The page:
In order to incorporate the lessons learned from the Intergroup Dialogue Project, we designed dialogue groups that emphasized student leadership and a strong sense of community. To begin with, we gave students ownership over their dialogue groups. The groups, each of which had 20 students, met once a week for the duration of the semester and were supervised by TAs. The first day of dialogue was dedicated to students creating their own group norms, the ground rules that would guide their discussions throughout the semester. Potential norms included the following:

  • Charitable Listening – Always assume that group members mean well when they share, and allow them to clarify if they feel that have been misunderstood
  • No Generalizing – No reasoning about others using generalizations, either positive or negative
  • Names Stay, Ideas Leave – Continue discussing interesting ideas outside of the classroom, but do so without attaching participants’ names to stories or beliefs

After the first day of dialogue groups, during which students chose their group norms, the dialogue sessions were facilitated—not by faculty or TAs—but by the students themselves. Students were assigned a partner along with a day that they would lead the discussion, creating a decentralized power structure that gave the students the primary role in creating a productive conversation.

In order to further build a sense of community, each session began with an ice-breaker activity to help students get to know one another on a more personal level. These activities were designed both to encourage familiarity and camaraderie as well as prompt thoughts and ideas that would be relevant to the subsequent discussion. To allow the sense of community time to develop, discussion topics at the beginning of the semester should be kept fairly non-confrontational. For instance, a helpful early semester discussion-starter might be, “What is a positive aspect of what you see as masculinity?” as opposed to, “What makes someone a man or a woman?” Discussion topics like these allow students to practice following the group norms without diving into the most difficult issues right at the outset.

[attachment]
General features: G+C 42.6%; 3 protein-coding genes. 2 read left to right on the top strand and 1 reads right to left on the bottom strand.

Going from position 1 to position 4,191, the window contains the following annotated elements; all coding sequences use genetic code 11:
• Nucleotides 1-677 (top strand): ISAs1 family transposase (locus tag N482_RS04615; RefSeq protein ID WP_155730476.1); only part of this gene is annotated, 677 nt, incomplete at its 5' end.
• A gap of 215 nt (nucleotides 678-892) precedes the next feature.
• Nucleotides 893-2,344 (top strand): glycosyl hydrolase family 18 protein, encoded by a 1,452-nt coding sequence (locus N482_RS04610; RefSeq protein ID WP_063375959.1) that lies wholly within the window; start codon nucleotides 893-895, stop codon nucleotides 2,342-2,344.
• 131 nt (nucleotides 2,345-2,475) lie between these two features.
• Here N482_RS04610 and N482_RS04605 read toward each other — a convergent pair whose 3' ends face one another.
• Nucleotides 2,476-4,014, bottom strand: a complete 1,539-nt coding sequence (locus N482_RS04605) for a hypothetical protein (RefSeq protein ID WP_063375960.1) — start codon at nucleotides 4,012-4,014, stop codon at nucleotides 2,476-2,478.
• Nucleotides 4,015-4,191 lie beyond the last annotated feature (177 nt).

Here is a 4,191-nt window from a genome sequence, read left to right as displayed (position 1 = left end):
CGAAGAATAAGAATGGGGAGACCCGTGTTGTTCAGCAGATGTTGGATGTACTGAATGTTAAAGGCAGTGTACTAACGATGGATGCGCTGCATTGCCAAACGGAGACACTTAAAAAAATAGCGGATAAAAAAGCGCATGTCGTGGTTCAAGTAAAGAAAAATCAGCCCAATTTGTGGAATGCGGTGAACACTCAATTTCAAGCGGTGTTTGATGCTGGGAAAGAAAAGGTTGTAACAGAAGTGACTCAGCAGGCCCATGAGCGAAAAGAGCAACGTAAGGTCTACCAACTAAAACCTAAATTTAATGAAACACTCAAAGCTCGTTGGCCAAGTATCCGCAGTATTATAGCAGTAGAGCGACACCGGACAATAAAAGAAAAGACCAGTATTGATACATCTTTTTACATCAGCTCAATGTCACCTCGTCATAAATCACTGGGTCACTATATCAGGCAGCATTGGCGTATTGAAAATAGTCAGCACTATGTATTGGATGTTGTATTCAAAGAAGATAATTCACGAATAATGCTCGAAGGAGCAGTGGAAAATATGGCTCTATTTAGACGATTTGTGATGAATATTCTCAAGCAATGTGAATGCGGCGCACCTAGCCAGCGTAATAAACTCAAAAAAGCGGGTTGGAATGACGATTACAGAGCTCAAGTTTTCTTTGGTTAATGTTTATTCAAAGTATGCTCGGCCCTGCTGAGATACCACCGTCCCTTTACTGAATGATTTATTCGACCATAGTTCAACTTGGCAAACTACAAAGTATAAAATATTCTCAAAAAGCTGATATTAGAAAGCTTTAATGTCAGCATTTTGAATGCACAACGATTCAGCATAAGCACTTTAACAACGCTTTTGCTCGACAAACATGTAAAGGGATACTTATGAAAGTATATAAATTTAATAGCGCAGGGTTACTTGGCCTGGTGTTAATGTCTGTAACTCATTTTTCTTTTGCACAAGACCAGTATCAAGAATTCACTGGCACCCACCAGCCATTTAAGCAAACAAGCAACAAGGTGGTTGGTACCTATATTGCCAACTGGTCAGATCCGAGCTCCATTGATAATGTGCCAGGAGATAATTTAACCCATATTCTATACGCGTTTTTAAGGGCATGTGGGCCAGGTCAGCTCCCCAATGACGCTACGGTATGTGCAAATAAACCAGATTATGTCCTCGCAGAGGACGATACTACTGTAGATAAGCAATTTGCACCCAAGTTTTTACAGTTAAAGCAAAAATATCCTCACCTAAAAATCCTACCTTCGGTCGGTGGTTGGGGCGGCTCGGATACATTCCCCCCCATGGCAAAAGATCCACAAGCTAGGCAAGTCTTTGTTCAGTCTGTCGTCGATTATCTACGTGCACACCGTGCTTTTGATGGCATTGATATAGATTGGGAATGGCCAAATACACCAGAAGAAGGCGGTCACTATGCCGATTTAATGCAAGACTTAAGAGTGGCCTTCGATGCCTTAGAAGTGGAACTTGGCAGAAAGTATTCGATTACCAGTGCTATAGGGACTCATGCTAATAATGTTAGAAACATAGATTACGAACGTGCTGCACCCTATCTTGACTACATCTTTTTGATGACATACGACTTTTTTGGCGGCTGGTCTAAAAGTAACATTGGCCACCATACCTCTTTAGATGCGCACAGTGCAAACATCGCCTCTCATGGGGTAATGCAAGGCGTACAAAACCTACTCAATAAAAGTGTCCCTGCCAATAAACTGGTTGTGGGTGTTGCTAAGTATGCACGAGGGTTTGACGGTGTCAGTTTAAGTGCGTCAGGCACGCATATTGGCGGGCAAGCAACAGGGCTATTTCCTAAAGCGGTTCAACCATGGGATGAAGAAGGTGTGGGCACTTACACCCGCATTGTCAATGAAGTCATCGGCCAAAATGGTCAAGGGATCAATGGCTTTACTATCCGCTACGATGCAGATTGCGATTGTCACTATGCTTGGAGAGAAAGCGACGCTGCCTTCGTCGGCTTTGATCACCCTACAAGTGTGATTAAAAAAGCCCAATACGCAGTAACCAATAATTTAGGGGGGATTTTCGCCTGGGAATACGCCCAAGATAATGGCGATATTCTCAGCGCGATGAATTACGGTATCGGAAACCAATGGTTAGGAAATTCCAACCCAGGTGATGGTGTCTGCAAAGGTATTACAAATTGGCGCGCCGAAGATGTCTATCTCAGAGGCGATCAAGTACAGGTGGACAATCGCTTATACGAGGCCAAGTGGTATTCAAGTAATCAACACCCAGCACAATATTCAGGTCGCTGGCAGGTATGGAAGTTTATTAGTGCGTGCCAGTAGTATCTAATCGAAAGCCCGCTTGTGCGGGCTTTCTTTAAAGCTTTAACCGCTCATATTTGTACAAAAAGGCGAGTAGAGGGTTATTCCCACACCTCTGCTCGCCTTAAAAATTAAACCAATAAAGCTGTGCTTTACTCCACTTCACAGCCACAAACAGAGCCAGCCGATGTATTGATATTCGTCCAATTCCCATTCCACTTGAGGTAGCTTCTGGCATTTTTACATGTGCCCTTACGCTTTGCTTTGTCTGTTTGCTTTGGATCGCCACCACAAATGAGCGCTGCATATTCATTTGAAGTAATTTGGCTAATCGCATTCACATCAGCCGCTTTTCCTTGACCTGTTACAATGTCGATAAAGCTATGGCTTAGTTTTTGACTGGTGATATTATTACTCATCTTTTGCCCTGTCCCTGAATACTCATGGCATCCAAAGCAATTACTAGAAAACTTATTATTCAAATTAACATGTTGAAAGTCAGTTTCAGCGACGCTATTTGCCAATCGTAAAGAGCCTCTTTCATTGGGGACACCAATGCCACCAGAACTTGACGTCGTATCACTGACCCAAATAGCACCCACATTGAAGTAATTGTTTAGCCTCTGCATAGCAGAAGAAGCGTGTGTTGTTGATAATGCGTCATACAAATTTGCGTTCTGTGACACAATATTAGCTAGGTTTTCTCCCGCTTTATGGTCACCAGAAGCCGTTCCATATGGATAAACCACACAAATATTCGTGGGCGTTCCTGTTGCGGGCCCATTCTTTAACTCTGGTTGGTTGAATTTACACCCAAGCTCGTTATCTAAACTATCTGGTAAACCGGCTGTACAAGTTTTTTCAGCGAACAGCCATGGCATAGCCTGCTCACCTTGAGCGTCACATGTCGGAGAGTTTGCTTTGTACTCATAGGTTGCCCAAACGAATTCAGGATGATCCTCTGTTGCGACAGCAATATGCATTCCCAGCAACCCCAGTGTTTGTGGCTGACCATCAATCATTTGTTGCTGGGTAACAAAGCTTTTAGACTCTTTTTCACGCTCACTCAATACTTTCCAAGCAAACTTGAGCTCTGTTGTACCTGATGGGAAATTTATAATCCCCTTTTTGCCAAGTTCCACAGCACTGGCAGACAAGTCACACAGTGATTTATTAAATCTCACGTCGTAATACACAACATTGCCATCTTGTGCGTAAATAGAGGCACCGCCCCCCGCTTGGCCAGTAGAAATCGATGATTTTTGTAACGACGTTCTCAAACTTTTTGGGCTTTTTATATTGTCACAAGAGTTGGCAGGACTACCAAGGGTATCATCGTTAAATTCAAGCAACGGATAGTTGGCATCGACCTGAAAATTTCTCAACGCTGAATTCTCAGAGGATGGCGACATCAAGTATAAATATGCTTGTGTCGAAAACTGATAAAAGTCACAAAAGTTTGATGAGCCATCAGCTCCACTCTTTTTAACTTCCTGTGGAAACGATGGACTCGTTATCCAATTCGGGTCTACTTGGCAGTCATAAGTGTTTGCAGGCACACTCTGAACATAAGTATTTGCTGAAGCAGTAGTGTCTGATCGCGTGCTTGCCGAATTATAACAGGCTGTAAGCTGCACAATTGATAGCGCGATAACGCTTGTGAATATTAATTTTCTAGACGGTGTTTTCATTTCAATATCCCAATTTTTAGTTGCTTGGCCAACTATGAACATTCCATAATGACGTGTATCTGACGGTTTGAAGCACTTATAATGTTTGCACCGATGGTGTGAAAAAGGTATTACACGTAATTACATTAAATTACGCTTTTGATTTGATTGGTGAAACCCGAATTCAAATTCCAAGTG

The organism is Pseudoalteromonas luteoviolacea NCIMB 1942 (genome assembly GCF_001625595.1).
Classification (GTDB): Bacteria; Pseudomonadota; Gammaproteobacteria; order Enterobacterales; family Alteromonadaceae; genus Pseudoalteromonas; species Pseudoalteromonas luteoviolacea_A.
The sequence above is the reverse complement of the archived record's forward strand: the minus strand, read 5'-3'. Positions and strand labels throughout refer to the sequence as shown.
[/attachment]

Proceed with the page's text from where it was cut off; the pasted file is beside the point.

Here are some of the most promising results from our course. In the post-course survey, over 80% of students agreed that they were more comfortable discussing issues surrounding race and gender than they were before, with only 5% saying they were less comfortable, while over 70% said that they are now more likely to initiate similar conversations outside of class. Over 70% of our students also reported being more likely than before to listen to someone who held an opposing viewpoint regarding issues of race or gender, while only 4% said that they were less likely to do so. Here is the full breakdown of how the groups affected the comfort levels of dialogue participants:

If you’re interested in adding dialogue groups to a class covering the philosophy of race or the philosophy of gender, then here is everything you need to get started. Feel free to download all of the rubrics and documentation, modifying them as necessary!

  1. Scheduling your Dialogue Groups – How you schedule your dialogue groups will depend on how many students you have. If your class has less than 25 students, then you can simply make one class session a week into a dialogue session that includes all of the students. If you have more than 25 students, then you should consider creating multiple dialogue groups. In our case, we had 120 students, so we created 6 dialogue groups that met once a week, with each TA leading 1-2 dialogue groups. If you do not have TAs, you can still create multiple groups by staggering when and how often they meet. If you have 40 students, for example, you can have a 20-student group meet each week, rotating which group meets, or you can schedule both groups each week, having them meet back-to-back.
  2. Creating Group Norms – The initial dialogue session was led by the course instructor or TA, explaining the structure and goals of the dialogue group. As a part of this session, the instructor or TA also led the students through the process of choosing their own discussion norms. Students might not be immediately familiar with what qualifies as a helpful group norm, so sharing a number of examples is often a good way to get started. See this link for more guidance on creating group norms, along with a full list of example norms.